Game Review – Gwent

I was recently lucky enough to get my hands on a copy of Gwent while it is still in its closed beta. Due to Gwent currently being in closed beta, that means there are likely to be changes before the game is formally released.


Gwent is a card game made by CD Projekt Red based off the popular card game in the Witcher 3.


Gwent is based around 5 different factions, each with their own unique faction power, and then has 3 heroes inside each faction, all of whom also have their own unique powers, allowing for a myriad of playstyles. Much like Hearthstone, Gwent has a set of neutral cards accessible to all the factions, and faction cards that are unique to individual factions.


To start a game of Gwent, you draw 11 cards, and mulligan 3 of them (also, the minimum deck size is 25).  Gwent is played in a best of 3 style, with the player that is the first to win 2 rounds winning, meaning that it is quite common to have games where you win the first round, and proceed to lose the next two. In Gwent there is no combat between minions, instead they are simply played and generally don’t interact any further with the board unless they have text that specifies otherwise (more on that later). There is also no draw phase in Gwent except between rounds, with both players drawing 2 after round 1, and 1 after round 2, meaning that card advantage is one of the biggest factors in the game.


Both players have three rows on their side, the melee, ranged and siege rows. Each minion card in Gwent has a value near the top left that is their attack power essentially, and most have text that has them do something when a condition is met, whether this be when they are played, if a minion is damaged, or if they are resurrected. A round in Gwent is won by the player that has the most combined attack power, meaning that it doesn’t matter if you have less power in a single row (or even two), as long as you have a greater combined attack power. You can improve your attack power or lower your opponents through the use of spells, which might destroy the highest attack value minion on either side, or reduce the attack value of all minions in the melee row to 1, or through minions, who for example might remove a certain amount of attack from an opposing minion.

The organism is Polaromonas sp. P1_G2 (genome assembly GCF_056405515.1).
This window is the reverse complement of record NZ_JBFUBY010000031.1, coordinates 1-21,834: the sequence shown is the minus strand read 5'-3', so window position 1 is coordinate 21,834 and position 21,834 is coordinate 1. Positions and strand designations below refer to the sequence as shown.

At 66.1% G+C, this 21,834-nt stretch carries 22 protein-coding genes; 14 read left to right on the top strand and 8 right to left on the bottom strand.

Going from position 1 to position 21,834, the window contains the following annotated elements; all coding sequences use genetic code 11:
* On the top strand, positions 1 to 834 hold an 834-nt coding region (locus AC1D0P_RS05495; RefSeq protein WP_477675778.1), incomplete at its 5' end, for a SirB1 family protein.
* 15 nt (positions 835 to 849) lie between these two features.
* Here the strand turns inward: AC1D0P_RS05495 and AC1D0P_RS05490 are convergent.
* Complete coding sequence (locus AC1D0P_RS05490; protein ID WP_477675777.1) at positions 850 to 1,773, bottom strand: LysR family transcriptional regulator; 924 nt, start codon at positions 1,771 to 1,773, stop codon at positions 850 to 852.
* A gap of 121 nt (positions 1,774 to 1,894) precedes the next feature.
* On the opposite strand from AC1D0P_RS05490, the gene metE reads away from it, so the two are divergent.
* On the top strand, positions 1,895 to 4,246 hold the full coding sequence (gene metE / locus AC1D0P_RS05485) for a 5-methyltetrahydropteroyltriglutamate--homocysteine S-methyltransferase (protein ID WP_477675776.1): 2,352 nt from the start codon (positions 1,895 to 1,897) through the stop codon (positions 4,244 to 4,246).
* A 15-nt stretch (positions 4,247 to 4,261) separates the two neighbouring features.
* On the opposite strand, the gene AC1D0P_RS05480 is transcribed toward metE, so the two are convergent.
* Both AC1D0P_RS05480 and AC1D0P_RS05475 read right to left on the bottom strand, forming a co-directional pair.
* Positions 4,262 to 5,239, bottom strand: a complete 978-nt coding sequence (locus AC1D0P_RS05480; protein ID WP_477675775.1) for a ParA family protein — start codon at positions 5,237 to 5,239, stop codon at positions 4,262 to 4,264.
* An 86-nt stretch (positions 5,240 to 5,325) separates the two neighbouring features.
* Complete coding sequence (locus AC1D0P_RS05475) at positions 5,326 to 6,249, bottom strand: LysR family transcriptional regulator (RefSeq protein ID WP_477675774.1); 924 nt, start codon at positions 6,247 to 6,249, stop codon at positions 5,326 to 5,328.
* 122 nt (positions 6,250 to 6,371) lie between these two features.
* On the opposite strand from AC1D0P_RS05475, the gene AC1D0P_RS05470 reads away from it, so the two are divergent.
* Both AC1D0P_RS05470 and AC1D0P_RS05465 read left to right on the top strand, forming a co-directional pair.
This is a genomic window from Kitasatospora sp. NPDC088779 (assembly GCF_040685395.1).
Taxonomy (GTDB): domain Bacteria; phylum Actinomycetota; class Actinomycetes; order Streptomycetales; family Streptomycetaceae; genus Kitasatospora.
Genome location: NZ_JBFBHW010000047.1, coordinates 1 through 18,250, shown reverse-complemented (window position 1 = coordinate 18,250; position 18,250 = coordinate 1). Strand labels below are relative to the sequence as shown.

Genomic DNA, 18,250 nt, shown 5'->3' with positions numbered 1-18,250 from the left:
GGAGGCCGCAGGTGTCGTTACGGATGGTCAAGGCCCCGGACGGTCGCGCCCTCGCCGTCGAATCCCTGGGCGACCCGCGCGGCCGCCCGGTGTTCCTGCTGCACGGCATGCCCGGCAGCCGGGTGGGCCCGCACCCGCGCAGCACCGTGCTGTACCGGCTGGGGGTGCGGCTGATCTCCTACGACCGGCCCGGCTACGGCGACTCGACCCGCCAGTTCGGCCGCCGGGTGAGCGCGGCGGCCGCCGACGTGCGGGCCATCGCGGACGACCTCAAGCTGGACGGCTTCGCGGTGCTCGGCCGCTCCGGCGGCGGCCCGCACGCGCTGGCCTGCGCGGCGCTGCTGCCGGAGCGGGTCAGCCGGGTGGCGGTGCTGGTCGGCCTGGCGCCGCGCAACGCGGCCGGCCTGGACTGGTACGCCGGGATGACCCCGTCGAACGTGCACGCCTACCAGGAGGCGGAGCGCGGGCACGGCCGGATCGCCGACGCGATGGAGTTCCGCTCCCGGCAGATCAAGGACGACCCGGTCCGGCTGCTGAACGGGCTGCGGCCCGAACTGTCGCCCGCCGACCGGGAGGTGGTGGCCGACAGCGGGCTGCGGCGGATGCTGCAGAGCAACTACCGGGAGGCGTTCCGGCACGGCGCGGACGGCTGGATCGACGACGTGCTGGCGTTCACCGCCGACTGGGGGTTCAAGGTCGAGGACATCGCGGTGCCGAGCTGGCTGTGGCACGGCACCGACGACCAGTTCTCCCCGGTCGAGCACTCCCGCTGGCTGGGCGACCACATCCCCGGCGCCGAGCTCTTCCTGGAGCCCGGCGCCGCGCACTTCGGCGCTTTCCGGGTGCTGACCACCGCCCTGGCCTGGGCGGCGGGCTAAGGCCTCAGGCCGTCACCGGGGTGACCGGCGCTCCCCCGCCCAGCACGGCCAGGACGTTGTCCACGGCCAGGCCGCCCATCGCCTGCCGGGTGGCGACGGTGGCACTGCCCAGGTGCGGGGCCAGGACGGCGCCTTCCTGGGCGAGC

I’ve found Gwent to be simple to grasp after playing the tutorial, but there is a lot of depth to the game, such as card positioning, timing of certain plays etc…


Gwent doesn’t have any game modes apart from single player against the AI or multiplayer against other opponents, though it is quite possible this will change during or after the closed beta.


Overall, you definitely should check out Gwent (I’ve attached a link down the bottom to sign up for a beta key). It is a complex card game, that I’ve personally enjoyed far more than I have games akin to Hearthstone, as I have found the game to have more strategic depth. Even in the closed beta Gwent has a lot of enjoyment to be offered and I really hope that it grows out in ever more complex and interesting ways (also, aggro decks are next to impossible to play due to the gameplay style of Gwent, so hooray.)


Link to sign up for beta: Gwent  (you might not get a key, as it’s closed beta, but good luck)





Game Review: Skyrim

My opinion on the Elder Scrolls V Skyrim

Today I’ve decided to try something new, a game review, hopefully this is something that everyone will enjoy. I try not to go in depth for the story, so nothing major is spoiled.


Skyrim: The Elder Scrolls V was released by Bethseda studios back in 2011. It’s one of the most played games with over 20 million sold copies.


Overall Story: Skyrim is one of the newer generation of games that allows you to make your own story. This is great as it makes the game open world with no real constraints (except murdering children, I’ve tried almost every single method, I feel bad, but I just really wanted to know whether I could kill them). However, making the game open ended also leads to a couple of issues I’ll touch on later.


Graphics: The graphics in Skyrim, while not the most amazing I’ve seen, are well done. They have a reasonably realistic feel to them, which I liked, as it helps to immerse you in the game.